Symposium On The Multijurisdictional Practice Of Law

Symposium On The Multijurisdictional Practice Of Law

March 10-11, 2000
Fordham University School of Law
New York, New York

One of the major concerns facing the legal profession as we enter the 21 st Century is how to deal with the multijurisdictional practice of law. American businesses have become transnational, if not global, in nature. As the nature of clients’ business has changed, the practice of law has also become multijurisdictional. The multijurisdictional practice of law involves issues of legal ethics, bar admission, regulation of lawyers and the unauthorized practice of law.

In response to this concern, in July 1999, the Center for Professional Responsibility initiated a discussion of whether or not the ABA should create an entity to study the issue of multijurisdictional practice. Burnele V. Powell, Chair of the Center for Professional Responsibility Coordinating Council, appointed a Planning Committee to further study the issue. James E. Towery, Chair of the Standing Committee on Client Protection, was appointed Chair of the Planning Committee. The Planning Committee decided that a symposium should be held to focus the legal profession’s attention on the complex issues involved in the multijurisdictional practice of law. In December the Board approved the request of the Center for Professional Responsibility to cosponsor a symposium with Fordham University School of Law on the multijurisdictional practice of law and to seek additional outside funding.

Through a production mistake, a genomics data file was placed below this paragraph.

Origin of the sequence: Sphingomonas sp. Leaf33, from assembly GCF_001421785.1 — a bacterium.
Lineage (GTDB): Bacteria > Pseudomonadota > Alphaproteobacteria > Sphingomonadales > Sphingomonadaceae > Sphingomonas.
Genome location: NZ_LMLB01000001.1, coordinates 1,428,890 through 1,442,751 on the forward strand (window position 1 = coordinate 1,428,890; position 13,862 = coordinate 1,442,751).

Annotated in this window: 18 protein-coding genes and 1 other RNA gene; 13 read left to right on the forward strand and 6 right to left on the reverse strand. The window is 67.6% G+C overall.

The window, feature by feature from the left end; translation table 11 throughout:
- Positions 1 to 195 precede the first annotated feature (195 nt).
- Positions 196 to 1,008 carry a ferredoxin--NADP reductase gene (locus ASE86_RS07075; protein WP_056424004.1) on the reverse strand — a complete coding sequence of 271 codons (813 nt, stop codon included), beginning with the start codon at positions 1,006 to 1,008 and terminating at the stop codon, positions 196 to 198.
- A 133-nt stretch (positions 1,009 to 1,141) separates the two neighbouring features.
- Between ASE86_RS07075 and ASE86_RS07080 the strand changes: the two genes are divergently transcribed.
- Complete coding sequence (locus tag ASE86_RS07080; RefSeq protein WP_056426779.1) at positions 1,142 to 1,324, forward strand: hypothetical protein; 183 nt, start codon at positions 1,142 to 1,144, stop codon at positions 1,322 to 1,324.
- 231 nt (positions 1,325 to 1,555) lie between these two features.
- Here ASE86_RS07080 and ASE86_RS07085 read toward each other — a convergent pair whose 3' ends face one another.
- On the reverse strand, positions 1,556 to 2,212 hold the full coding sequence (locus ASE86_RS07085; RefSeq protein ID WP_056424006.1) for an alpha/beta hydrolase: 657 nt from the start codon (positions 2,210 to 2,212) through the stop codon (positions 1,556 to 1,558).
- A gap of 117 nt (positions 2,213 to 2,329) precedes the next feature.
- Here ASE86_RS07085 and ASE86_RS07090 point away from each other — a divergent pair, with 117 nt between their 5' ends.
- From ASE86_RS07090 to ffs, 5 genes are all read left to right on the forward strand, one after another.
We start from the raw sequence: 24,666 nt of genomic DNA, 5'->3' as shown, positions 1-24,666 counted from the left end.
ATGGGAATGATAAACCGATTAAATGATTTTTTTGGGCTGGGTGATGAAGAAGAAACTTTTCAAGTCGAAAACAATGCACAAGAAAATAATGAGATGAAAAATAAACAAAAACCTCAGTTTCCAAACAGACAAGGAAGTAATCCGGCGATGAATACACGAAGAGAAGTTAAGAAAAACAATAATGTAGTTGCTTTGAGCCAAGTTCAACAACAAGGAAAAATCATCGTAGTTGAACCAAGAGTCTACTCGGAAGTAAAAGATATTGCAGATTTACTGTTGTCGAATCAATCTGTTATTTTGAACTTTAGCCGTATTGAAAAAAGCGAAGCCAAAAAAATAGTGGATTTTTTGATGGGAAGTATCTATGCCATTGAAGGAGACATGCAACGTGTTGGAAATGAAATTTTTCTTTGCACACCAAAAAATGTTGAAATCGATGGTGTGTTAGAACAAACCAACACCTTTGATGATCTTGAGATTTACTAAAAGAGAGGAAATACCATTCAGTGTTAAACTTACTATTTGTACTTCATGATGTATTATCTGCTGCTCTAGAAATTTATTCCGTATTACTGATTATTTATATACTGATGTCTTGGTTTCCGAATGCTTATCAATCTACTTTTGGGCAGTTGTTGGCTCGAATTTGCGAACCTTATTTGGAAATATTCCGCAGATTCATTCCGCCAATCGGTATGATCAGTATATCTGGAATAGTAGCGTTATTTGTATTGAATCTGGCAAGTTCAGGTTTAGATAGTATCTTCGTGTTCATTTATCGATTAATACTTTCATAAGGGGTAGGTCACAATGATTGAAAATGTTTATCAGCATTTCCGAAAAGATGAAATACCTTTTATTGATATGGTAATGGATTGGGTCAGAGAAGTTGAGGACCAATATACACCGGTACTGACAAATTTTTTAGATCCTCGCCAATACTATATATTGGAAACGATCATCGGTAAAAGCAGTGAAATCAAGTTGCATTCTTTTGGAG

The symposium was held on March 10-11, 2000 at Fordham University in New York City. The invitation-only symposium was co-sponsored by the ABA Center for Professional Responsibility, the Stein Center for Law and Ethics at Fordham University School of Law, the American Corporate Counsel Association, the Attorneys’ Liability Assurance Society and the ABA Sections of Business Law and Litigation. The participants at the symposium included supreme court justices, bar presidents, bar counsel, bar admission experts, legal educators, corporate counsel, professional liability lawyers, litigators, arbitrators/mediators and regulatory counsel. The participants worked in discussion groups and examined broad areas of legal representation in which multijurisdictional practice is increasingly common. The groups discussed public policy issues involved in multijurisdictional practice, lawyer regulatory concerns effecting multijurisdictional practice and possible alternative regulatory frameworks.

Chair Powell moderated the symposium. Professor Bruce A. Green of Fordham University School of Law served as the symposium reporter. Professor Green is now responsible for drafting a "white paper". The white paper will define the issues raised by multijurisdictional practice and summarize the discussions and findings of the symposium participants. It is anticipated that the white paper will be presented to the ABA President, Board of Governors and House of Delegates with a request that an ABA presidential commission be appointed to: 1) consider the issues raised by the symposium participants and 2) present a policy recommendation on the multijurisdictional practice of law to the House of Delegates.


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